Affirmation: I let go of worry.
She just announced she's going to Cuba. It's not her first trip. She's gone there before. My first thought is "She is so brave." My second thought is "I hope she has a safe trip." My third thought goes to my greatest fear, "I hope she's not abducted by a band of rebel guerrillas and made to traipse through the jungle where she gets all wrinkled and dies ugly." Worry. I'm already worrying about her safety and for that matter, my safety and I'm not even going.
My mediation reading this morning was about worry. It said worrying about something was akin to having a headache and banging your head against a wall to get rid of it. I can be an active headbanger but I have decided to stop worrying. I have decided to give up worry for Lent. Do you think that's possible?
The famous comedienne George Burns once did a whole routine about worry. He said he gave up worry when he realized how futile it was. "It serves no purpose to worry about something you can't do anything about and if you're worried about something you can do something about, well just go do it!"
My paternal grandmother developed Alzheimer's at a very young age. She died at the age of 72. I believe they first started to notice a change in behavior at the age of 55. I now bring communion for my church to an Alzheimer's unit. Most of the residents are women. I began worrying about getting Alzheimer's when I first heard it could be hereditary. I was in my early 30's. I even considered getting some sort of long term care health insurance. I shared my concern with my young teenage daughter. Her response, "Oh, Mom, that's so silly. By the time your that age, they'll have a cure for it." I stopped worrying. She was wrong, but it didn't matter. I was able to let it go.
Worry can permeate our lives like a cancer, slowly growing without our ever recognizing the detrimental affect it is having. Not only does it undermine our sense of peace but physically it causes the body’s sympathetic nervous system to release stress hormones such as cortisol. It is natural to be concerned about our lives but there is a difference between concern and obsession. Once we become obsessed with a concern we are in a place that won't allow us to clearly view our situation, we become muddled. It truly is a useless exercise, waisting so much of our precious energy. Sometimes, however, all the positive thinking in the world will not decrease your anxiety. There is a condition known as Generalized Anxiety Disorder and it is treatable with medication and cognitive behavioral therapy. It's not always just in our mind, sometimes it's chemical and in order to turn things around, one may need some additional assistance.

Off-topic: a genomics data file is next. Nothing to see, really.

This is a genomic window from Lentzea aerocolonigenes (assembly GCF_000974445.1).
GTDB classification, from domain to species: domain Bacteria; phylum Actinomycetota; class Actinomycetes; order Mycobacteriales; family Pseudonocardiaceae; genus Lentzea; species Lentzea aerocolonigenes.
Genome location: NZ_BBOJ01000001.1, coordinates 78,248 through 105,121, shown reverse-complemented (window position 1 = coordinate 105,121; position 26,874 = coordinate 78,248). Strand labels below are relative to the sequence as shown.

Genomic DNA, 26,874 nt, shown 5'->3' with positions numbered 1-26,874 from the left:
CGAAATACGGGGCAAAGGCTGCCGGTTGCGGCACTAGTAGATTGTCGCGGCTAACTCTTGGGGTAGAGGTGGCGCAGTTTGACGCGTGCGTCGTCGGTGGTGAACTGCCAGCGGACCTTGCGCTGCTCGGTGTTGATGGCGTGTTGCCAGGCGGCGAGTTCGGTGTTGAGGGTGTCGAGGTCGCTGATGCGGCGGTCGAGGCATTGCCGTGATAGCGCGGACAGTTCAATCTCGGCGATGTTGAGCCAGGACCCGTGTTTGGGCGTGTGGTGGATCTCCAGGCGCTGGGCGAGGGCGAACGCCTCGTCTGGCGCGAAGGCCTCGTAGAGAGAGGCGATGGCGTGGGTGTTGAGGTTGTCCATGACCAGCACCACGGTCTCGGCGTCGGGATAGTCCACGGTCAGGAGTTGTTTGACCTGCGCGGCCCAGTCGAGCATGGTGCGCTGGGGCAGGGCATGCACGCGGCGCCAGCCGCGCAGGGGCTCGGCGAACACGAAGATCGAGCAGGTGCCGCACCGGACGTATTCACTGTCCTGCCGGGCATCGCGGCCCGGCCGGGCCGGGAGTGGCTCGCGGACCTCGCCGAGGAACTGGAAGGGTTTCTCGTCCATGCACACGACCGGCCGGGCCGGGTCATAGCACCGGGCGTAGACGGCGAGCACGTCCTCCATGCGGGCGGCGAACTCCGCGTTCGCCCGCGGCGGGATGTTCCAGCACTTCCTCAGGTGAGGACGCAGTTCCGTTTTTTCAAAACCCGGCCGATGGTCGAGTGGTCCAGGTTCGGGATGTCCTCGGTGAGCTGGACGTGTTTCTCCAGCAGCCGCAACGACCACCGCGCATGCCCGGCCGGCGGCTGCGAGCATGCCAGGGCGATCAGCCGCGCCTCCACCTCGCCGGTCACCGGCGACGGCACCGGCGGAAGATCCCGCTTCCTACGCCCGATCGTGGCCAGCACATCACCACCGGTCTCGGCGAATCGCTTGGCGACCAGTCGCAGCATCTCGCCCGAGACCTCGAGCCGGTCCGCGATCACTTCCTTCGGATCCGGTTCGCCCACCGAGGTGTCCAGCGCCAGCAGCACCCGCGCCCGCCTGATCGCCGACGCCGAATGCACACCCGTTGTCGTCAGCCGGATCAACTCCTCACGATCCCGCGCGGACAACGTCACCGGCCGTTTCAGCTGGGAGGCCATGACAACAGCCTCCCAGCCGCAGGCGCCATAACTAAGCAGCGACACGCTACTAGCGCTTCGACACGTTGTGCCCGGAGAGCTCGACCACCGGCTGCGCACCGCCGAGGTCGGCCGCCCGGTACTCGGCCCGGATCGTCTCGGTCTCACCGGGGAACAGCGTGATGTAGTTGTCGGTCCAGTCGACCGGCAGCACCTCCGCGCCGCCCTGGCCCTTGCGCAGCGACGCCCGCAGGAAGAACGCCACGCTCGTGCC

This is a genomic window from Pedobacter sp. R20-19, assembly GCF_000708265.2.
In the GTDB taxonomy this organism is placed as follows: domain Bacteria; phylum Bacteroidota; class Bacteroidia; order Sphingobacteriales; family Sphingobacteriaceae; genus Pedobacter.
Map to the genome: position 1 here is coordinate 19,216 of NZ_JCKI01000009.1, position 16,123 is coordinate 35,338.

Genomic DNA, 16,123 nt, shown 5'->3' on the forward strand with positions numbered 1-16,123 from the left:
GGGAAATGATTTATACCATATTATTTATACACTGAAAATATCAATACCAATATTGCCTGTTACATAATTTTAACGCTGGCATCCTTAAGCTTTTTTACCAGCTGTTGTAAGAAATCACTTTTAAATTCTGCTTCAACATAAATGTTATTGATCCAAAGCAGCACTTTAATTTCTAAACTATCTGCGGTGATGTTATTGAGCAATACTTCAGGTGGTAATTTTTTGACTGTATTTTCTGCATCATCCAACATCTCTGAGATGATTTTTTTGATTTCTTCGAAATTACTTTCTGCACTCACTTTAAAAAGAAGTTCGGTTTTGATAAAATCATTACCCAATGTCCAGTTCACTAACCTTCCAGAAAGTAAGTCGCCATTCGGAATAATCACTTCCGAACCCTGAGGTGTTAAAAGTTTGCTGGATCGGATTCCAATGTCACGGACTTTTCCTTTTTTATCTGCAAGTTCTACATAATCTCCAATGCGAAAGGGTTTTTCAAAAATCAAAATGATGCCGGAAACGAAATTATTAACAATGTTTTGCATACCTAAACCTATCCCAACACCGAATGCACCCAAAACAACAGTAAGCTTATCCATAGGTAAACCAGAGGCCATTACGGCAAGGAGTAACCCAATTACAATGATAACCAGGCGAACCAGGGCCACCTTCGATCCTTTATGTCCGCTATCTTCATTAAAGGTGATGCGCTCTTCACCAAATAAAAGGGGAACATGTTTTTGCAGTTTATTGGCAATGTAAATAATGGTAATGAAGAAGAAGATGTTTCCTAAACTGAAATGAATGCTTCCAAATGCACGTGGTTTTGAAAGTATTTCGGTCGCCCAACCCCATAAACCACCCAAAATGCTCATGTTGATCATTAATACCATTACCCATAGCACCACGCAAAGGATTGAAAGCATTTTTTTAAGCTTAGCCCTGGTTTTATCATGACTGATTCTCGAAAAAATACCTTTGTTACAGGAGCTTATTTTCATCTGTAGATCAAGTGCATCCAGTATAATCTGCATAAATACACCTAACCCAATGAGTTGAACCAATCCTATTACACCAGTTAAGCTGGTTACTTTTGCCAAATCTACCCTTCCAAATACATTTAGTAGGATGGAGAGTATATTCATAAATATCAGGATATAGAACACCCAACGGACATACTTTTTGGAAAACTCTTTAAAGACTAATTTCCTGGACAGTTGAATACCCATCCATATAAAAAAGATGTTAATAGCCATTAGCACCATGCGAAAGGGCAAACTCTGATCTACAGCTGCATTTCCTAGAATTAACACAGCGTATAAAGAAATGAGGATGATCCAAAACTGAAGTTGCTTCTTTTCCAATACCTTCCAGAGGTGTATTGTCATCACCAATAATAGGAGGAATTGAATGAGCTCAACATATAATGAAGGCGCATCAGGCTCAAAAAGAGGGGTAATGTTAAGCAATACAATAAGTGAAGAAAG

Last week a meteor, the size of a school bus, 10,000 tons with the power of an atomic bomb, landed in Russia. A number of people died. There were numerous videos of it streaking across the early morning skies. It appears all the cars in Russia have cameras on them to record any accident that takes place. The cameras are designed to act as a third, impartial witness. I couldn't help wonder how many people that day were worrying about an asteroid landing on them? In my husband's book, Humanity at Work, he tells the story of the fish and the pelican. There's the fish swimming along watching out for the barracuda or some other predator when along comes a pelican and swoops it up, a creature from another universe totally foreign to the fish's world. We have no idea what life is going to present us with, a meteor or perhaps a pelican. I felt like a meteor landed on my life when I was diagnosed with breast cancer in 1999. I know I speak for many when I say that many of the physical diagnosis we receive come as total shocks. Sometimes they are conditions we have never even heard about. We may not even be able to pronounce them or perhaps we have heard about them but never considered they would affect us. Truly, if we really wanted to worry all the time, I'm sure we could make up lots of stuff. Actually, most of our worries are fantasy driven because we can never know what the future will bring, we can only guess. Let go of your concerns for the future, focus on the now.
This is one of the wonderful side effects of prayer and mediation. When we have a practice that brings us back to the present, we can use it in times of concern to recognize we have jumped off into the unknown and to bring ourselves back to the here and now. Prayer and the belief in a benevolent God can bring great peace.
In Conversation with God, Father Francis Fernandez addresses the passage from Matt 6:34, Do not be anxious about tomorrow, for tomorrow will be anxious for itself. Let the day’s own trouble be sufficient for the day. He goes on to say, “What matters is today. Worry magnifies the difficulties and diminishes our ability to fulfill the duty of the present moment. We can live only in the present. Anxieties almost always arise because we fail to put all our effort into the here and now.” If we believe we will be given the graces we need in order to contend with anything that crops up. We will be victorious!
Perhaps with continued practice, I will let go of worry. Perhaps I will even be able to celebrate in my friend's trip to Cuba and instead of feeling anxious about it, send her along with heartfelt blessings and a vision of a wonderful adventure.